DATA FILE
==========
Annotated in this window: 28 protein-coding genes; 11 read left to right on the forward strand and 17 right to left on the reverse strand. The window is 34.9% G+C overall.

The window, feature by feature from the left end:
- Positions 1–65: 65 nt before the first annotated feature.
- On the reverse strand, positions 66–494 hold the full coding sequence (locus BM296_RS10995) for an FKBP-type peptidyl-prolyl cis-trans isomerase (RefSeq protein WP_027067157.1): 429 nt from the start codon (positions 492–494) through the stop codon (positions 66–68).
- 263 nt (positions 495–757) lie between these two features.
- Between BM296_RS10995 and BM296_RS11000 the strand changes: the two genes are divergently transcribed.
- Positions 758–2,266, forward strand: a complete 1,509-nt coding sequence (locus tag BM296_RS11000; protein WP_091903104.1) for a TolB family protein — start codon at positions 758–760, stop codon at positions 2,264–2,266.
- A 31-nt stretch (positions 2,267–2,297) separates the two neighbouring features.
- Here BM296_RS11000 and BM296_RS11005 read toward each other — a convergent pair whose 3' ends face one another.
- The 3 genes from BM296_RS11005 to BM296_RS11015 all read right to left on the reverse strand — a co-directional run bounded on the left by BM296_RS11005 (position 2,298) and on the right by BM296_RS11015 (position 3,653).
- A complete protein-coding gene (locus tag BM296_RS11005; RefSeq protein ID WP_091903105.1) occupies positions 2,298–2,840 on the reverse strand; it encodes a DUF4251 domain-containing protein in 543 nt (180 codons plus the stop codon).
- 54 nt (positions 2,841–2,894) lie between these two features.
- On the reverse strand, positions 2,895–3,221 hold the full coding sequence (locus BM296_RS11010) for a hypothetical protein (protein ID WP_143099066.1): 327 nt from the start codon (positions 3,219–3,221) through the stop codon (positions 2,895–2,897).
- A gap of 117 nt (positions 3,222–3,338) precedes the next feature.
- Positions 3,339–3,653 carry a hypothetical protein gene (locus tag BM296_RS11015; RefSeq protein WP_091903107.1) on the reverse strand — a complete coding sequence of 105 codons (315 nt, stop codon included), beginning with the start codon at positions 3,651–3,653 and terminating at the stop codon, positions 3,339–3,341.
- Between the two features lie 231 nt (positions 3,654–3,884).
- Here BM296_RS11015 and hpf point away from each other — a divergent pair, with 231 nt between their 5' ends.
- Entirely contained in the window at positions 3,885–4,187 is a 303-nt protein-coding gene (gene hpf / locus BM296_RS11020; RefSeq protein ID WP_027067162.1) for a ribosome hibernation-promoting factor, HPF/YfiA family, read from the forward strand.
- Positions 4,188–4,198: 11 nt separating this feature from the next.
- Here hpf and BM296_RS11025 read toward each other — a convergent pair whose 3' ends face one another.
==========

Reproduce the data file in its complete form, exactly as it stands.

Annotated in this window: 28 protein-coding genes; 11 read left to right on the forward strand and 17 right to left on the reverse strand. The window is 34.9% G+C overall.

The window, feature by feature from the left end:
- Positions 1–65: 65 nt before the first annotated feature.
- On the reverse strand, positions 66–494 hold the full coding sequence (locus BM296_RS10995) for an FKBP-type peptidyl-prolyl cis-trans isomerase (RefSeq protein WP_027067157.1): 429 nt from the start codon (positions 492–494) through the stop codon (positions 66–68).
- 263 nt (positions 495–757) lie between these two features.
- Between BM296_RS10995 and BM296_RS11000 the strand changes: the two genes are divergently transcribed.
- Positions 758–2,266, forward strand: a complete 1,509-nt coding sequence (locus tag BM296_RS11000; protein WP_091903104.1) for a TolB family protein — start codon at positions 758–760, stop codon at positions 2,264–2,266.
- A 31-nt stretch (positions 2,267–2,297) separates the two neighbouring features.
- Here BM296_RS11000 and BM296_RS11005 read toward each other — a convergent pair whose 3' ends face one another.
- The 3 genes from BM296_RS11005 to BM296_RS11015 all read right to left on the reverse strand — a co-directional run bounded on the left by BM296_RS11005 (position 2,298) and on the right by BM296_RS11015 (position 3,653).
- A complete protein-coding gene (locus tag BM296_RS11005; RefSeq protein ID WP_091903105.1) occupies positions 2,298–2,840 on the reverse strand; it encodes a DUF4251 domain-containing protein in 543 nt (180 codons plus the stop codon).
- 54 nt (positions 2,841–2,894) lie between these two features.
- On the reverse strand, positions 2,895–3,221 hold the full coding sequence (locus BM296_RS11010) for a hypothetical protein (protein ID WP_143099066.1): 327 nt from the start codon (positions 3,219–3,221) through the stop codon (positions 2,895–2,897).
- A gap of 117 nt (positions 3,222–3,338) precedes the next feature.
- Positions 3,339–3,653 carry a hypothetical protein gene (locus tag BM296_RS11015; RefSeq protein WP_091903107.1) on the reverse strand — a complete coding sequence of 105 codons (315 nt, stop codon included), beginning with the start codon at positions 3,651–3,653 and terminating at the stop codon, positions 3,339–3,341.
- Between the two features lie 231 nt (positions 3,654–3,884).
- Here BM296_RS11015 and hpf point away from each other — a divergent pair, with 231 nt between their 5' ends.
- Entirely contained in the window at positions 3,885–4,187 is a 303-nt protein-coding gene (gene hpf / locus BM296_RS11020; RefSeq protein ID WP_027067162.1) for a ribosome hibernation-promoting factor, HPF/YfiA family, read from the forward strand.
- Positions 4,188–4,198: 11 nt separating this feature from the next.
- Here hpf and BM296_RS11025 read toward each other — a convergent pair whose 3' ends face one another.